The recordings are not scheduled to post at iTunes until next month. However, you may check them out now:
These guys are very gracious and kind. They have a heart for Kingdom work and sharing what they have with others. Check them out!
Open Doors just released the 2015 list of countries in the world where it is the most difficult to follow Jesus. Christianity Today .com also released a related article at the same time. Here’s who made the top ten:
1. North Korea
These are the realities in our world. The wise Kingdom steward understands both God’s world and God’s Word. So, how does the New Testament teach us to be on mission in a context of violence?
Several years ago I presented a paper (later published by William Carey Library in Missions in the Context of Violence) to the Evangelical Missiological Society on this topic. Though there is no simple New Testament response to persecution in every situation, the Scriptures offer at least three acceptable practices: flight, avoidance, and engagement.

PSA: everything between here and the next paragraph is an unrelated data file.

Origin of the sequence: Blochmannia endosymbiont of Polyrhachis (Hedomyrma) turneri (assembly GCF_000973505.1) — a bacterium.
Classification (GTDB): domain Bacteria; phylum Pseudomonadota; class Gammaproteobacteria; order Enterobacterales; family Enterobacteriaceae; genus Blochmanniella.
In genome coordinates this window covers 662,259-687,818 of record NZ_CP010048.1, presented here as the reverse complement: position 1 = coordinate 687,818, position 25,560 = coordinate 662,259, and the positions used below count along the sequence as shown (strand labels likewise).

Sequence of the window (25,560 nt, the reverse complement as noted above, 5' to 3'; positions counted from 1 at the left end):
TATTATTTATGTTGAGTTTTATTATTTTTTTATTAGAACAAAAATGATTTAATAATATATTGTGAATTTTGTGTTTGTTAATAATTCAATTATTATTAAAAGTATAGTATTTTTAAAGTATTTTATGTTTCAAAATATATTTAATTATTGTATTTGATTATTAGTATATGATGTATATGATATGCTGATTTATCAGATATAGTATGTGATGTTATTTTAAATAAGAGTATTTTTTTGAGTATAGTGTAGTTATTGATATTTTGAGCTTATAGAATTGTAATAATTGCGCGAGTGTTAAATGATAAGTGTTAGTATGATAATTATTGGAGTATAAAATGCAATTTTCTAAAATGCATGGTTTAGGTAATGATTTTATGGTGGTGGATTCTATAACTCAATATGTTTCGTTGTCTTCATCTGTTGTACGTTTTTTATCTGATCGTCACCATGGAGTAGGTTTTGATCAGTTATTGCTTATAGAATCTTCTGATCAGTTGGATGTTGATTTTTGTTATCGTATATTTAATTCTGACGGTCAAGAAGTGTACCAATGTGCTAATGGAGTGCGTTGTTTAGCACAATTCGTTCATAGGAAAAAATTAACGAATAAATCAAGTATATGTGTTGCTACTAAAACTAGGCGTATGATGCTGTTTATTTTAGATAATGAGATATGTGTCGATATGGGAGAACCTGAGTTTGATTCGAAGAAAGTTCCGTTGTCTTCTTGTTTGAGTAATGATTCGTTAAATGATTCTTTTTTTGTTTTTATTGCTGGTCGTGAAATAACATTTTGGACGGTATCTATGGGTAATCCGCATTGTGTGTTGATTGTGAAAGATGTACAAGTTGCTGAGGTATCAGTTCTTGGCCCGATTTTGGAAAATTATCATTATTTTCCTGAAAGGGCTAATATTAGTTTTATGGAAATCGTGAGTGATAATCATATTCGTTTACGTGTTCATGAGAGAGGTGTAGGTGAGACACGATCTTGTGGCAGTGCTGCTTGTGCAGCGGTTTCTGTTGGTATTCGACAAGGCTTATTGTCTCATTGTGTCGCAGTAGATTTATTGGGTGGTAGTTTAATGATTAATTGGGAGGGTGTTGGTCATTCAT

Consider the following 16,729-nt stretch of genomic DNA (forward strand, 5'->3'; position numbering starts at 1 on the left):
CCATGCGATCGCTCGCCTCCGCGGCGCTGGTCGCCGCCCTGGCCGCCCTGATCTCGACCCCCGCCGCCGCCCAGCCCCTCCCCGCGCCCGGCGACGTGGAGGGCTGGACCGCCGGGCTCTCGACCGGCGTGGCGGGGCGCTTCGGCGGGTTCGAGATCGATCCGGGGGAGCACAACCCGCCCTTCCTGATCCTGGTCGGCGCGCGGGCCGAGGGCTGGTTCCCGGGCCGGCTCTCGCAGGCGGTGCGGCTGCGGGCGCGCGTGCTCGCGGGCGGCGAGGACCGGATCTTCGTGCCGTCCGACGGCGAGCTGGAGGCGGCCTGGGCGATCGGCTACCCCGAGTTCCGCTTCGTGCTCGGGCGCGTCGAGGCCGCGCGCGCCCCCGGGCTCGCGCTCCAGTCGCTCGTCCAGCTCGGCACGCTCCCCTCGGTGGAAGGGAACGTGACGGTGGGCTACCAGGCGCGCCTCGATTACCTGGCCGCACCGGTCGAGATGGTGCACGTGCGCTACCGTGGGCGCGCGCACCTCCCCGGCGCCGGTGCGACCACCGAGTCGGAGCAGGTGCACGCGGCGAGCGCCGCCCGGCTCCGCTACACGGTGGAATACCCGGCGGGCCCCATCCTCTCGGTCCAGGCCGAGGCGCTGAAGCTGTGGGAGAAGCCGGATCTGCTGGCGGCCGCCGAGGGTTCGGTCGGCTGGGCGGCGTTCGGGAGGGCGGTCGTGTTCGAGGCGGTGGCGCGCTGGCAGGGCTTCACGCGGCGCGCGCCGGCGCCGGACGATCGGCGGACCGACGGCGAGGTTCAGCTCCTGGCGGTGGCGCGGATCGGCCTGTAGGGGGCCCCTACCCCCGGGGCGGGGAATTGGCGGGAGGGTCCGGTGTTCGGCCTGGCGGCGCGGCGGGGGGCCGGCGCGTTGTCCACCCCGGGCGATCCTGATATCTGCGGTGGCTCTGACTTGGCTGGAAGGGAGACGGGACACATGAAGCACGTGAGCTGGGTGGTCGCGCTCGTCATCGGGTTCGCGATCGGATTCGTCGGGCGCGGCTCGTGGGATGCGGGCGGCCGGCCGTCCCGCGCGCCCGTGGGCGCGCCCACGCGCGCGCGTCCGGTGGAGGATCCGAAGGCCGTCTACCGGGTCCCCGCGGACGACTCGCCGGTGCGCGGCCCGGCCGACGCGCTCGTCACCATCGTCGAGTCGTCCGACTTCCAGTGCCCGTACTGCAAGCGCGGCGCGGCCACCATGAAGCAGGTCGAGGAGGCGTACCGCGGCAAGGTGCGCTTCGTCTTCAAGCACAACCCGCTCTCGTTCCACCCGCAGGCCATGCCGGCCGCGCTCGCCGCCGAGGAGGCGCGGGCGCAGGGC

Check out the paper and share it with others. I pray that it will be helpful to you as we live and serve in a world that continues to persecute the prophets, wise men, and scribes (Matt 23:34).
Let’s definitely pray for our brothers and sisters who live as sheep in the midst of wolves (Matt 10:16). May they know that even persecution shall not separate them from the love of Christ (Rom 8:35). And while we all cry out with those under the altar, “‘O Sovereign Lord, holy and true, how long before you will judge and avenge our blood on those who dwell on the earth?'” (Rev 6:10, ESV), we remember that the Lord is not slow to fulfill His promise, but wishes that all should come to repentance (2 Pet 3:8-10).
Nevertheless, our hearts resound with “Come, Lord Jesus!” (Rev 22:20, ESV).
We live in a skeptical day.
What does he want? She has another agenda.
Desire is not bad. Neither is agenda.
However, such question and thought sometimes come from hearts of mistrust. Why? Such hearts have experienced contempt before. They’ve been burned by their leaders, and have learned from it.